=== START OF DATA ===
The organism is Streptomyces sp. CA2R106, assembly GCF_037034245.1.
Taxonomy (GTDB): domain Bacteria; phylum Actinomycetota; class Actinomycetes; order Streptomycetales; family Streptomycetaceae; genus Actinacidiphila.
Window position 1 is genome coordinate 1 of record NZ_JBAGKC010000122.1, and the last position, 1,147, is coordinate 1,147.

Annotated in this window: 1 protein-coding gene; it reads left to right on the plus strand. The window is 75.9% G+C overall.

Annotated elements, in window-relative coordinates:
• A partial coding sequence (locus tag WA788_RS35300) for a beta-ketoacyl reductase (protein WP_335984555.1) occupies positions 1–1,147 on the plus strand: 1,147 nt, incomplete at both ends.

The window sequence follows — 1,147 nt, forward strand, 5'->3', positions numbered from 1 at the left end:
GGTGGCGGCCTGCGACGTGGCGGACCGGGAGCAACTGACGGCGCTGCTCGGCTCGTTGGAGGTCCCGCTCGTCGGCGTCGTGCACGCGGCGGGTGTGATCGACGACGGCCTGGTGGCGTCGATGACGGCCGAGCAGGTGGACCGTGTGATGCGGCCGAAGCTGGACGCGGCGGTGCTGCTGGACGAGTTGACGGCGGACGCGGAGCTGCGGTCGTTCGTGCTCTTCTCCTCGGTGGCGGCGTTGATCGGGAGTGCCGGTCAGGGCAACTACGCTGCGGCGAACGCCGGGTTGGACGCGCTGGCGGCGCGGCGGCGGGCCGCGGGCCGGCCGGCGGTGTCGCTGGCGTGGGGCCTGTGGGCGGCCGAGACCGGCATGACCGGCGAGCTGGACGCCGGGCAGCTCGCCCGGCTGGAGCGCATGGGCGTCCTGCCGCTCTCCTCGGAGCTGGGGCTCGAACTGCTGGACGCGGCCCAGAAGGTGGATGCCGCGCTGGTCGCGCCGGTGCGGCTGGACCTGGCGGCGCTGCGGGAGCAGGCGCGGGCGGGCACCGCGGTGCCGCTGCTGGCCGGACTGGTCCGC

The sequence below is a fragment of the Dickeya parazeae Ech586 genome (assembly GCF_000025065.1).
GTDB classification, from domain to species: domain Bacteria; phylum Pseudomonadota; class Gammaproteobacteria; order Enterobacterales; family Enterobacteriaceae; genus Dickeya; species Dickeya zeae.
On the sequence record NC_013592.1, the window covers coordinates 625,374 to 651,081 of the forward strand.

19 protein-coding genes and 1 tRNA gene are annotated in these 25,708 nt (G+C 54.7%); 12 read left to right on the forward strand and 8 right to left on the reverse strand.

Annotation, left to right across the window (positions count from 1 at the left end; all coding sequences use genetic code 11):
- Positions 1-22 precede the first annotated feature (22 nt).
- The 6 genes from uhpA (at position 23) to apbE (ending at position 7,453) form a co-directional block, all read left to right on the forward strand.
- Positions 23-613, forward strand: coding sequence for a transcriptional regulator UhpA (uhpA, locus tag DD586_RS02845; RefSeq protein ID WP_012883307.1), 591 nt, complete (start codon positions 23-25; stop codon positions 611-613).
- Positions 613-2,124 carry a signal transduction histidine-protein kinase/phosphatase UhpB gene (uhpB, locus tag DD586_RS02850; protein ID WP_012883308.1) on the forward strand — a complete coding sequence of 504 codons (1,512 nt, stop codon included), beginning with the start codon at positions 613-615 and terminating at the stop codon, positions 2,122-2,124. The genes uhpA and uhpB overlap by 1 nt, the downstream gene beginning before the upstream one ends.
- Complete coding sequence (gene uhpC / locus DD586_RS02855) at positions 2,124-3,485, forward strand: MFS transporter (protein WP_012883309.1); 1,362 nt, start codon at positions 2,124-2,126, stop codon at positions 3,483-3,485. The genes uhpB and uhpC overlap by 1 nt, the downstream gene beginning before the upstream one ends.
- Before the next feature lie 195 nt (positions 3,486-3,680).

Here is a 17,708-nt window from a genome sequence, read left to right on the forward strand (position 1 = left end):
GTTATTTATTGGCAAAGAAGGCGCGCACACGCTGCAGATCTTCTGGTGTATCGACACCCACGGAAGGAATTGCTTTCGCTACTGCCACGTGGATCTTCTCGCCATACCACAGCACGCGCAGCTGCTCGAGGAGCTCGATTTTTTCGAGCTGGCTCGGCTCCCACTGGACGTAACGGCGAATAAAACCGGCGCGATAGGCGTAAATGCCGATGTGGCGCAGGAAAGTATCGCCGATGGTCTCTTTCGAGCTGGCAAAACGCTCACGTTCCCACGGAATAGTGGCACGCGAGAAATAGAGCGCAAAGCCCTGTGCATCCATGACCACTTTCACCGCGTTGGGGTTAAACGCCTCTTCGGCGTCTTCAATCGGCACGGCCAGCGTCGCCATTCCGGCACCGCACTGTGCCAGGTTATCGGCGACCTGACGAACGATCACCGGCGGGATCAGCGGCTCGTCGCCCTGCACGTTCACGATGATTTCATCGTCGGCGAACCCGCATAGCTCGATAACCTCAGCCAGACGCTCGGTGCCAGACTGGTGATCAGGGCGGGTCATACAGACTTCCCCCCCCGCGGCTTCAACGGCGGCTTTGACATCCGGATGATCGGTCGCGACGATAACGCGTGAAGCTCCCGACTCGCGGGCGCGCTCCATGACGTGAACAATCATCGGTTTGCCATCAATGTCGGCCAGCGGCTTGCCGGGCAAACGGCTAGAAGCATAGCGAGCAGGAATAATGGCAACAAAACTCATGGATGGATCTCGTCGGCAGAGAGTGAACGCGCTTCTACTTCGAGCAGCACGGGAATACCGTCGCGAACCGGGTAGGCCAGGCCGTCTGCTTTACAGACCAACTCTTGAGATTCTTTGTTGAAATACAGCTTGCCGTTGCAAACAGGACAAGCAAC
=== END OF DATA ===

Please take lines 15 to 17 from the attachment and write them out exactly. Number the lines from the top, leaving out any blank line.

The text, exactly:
- The 6 genes from uhpA (at position 23) to apbE (ending at position 7,453) form a co-directional block, all read left to right on the forward strand.
- Positions 23-613, forward strand: coding sequence for a transcriptional regulator UhpA (uhpA, locus tag DD586_RS02845; RefSeq protein ID WP_012883307.1), 591 nt, complete (start codon positions 23-25; stop codon positions 611-613).
- Positions 613-2,124 carry a signal transduction histidine-protein kinase/phosphatase UhpB gene (uhpB, locus tag DD586_RS02850; protein ID WP_012883308.1) on the forward strand — a complete coding sequence of 504 codons (1,512 nt, stop codon included), beginning with the start codon at positions 613-615 and terminating at the stop codon, positions 2,122-2,124. The genes uhpA and uhpB overlap by 1 nt, the downstream gene beginning before the upstream one ends.